Deakin University
Browse
townsend-healthynature-2006.pdf (916 kB)

Healthy nature healthy people: 'contact with nature' as an upstream health promotion intervention for populations

Download (916 kB)
journal contribution
posted on 2006-03-01, 00:00 authored by Cecily Maller, Mardie TownsendMardie Townsend, A Pryor, P Brown, Lawrence St Leger
Whilst urban-dwelling individuals who seek out parks and gardens appear to intuitively understand the personal health and well-being benefits arising from `contact with nature', public health strategies are yet to maximize the untapped resource nature provides, including the benefits of nature contact as an upstream health promotion intervention for populations. This paper presents a summary of empirical, theoretical and anecdotal evidence drawn from a literature review of the human health benefits of contact with nature. Initial findings indicate that nature plays a vital role in human health and well-being, and that parks and nature reserves play a significant role by providing access to nature for individuals. Implications suggest contact with nature may provide an effective population-wide strategy in prevention of mental ill health, with potential application for sub-populations, communities and individuals at higher risk of ill health. Recommendations include further investigation of `contact with nature' in population health, and examination of the benefits of nature-based interventions. To maximize use of `contact with nature' in the health promotion of populations, collaborative strategies between researchers and primary health, social services, urban planning and environmental management sectors are required. This approach offers not only an augmentation of existing health promotion and prevention activities, but provides the basis for a socio-ecological approach to public health that incorporates environmental sustainability.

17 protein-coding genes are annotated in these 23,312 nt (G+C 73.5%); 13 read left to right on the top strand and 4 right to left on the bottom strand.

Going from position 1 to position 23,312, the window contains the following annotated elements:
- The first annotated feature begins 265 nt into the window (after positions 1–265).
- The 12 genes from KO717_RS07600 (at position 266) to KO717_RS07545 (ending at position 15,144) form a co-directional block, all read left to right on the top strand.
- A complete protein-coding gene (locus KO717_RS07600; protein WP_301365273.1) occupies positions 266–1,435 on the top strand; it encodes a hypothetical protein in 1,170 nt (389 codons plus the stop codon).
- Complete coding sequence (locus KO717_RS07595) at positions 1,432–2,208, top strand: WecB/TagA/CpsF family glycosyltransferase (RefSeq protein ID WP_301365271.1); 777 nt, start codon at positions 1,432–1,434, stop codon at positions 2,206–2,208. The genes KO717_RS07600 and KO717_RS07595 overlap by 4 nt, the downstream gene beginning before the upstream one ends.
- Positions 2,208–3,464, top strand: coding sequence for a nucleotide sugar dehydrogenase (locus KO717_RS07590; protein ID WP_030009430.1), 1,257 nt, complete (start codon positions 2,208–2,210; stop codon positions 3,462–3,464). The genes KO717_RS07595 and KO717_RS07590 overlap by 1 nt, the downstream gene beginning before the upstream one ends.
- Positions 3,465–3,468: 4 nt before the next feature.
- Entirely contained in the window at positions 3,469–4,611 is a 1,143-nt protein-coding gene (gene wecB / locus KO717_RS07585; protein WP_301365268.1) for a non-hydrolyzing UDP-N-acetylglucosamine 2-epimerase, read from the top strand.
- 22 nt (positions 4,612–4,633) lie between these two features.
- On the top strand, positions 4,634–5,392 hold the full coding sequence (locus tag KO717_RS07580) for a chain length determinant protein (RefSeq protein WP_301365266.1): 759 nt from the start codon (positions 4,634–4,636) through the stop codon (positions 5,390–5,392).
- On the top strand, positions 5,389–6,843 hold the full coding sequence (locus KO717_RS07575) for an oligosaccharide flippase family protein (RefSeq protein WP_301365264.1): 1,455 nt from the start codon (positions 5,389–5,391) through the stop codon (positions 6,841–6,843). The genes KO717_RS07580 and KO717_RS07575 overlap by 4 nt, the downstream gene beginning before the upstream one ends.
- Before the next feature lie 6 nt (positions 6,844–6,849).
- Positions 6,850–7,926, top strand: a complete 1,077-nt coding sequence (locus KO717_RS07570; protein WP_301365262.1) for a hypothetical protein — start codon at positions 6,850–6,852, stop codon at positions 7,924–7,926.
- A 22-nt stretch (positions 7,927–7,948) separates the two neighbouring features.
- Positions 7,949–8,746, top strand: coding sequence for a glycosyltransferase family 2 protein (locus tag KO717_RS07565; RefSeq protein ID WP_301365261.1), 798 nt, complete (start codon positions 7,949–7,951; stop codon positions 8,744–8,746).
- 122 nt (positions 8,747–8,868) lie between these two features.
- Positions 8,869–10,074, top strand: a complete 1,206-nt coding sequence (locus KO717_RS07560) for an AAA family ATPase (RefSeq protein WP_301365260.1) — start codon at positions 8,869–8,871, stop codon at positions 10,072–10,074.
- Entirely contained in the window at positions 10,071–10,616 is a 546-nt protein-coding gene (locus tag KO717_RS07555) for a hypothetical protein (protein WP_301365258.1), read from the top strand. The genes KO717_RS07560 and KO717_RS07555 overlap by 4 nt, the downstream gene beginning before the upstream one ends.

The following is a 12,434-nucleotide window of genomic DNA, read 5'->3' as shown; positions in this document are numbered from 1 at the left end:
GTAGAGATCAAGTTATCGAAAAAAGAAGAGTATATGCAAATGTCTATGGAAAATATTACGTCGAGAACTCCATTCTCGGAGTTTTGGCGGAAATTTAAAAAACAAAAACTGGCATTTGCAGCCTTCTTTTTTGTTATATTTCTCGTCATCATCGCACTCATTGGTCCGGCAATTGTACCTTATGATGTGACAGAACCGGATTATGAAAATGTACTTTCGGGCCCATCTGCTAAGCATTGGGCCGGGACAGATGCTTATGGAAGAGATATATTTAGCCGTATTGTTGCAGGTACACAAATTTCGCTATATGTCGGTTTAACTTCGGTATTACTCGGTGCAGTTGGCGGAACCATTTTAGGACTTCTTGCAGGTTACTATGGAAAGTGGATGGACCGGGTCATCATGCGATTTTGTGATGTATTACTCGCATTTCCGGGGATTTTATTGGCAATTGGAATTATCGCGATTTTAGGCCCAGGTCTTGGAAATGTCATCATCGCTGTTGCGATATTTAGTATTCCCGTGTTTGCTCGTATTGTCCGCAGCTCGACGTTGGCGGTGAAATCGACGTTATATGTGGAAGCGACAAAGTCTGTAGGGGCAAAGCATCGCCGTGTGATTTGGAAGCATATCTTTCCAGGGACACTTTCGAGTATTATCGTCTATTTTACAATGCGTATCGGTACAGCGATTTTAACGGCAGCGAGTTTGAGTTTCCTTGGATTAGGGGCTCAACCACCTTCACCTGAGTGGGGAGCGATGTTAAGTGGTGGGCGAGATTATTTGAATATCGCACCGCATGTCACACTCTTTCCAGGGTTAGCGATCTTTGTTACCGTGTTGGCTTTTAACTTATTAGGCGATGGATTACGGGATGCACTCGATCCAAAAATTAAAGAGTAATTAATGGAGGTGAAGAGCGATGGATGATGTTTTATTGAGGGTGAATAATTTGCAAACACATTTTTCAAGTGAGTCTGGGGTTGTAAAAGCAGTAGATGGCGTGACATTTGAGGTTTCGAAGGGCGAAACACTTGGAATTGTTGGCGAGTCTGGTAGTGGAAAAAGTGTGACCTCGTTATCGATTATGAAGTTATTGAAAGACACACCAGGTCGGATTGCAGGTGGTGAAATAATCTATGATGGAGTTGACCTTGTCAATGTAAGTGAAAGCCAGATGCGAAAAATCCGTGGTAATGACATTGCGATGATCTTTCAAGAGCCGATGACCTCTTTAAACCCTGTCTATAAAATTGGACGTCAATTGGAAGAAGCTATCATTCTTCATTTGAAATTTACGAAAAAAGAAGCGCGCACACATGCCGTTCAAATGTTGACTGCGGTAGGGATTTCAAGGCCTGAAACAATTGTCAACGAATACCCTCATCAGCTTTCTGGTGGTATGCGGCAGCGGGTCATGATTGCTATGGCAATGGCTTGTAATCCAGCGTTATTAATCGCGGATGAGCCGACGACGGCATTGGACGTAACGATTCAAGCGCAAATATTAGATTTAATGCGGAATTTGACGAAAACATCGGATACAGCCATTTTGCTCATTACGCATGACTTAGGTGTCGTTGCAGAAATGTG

History

Journal

Health promotion international

Volume

21

Issue

1

Pagination

45 - 54

Publisher

Oxford Journals

Location

Oxford, England

ISSN

0957-4824

eISSN

1460-2245

Language

eng

Notes

Published online on December 22, 2005

Publication classification

C1 Refereed article in a scholarly journal

Copyright notice

2005, Oxford University Press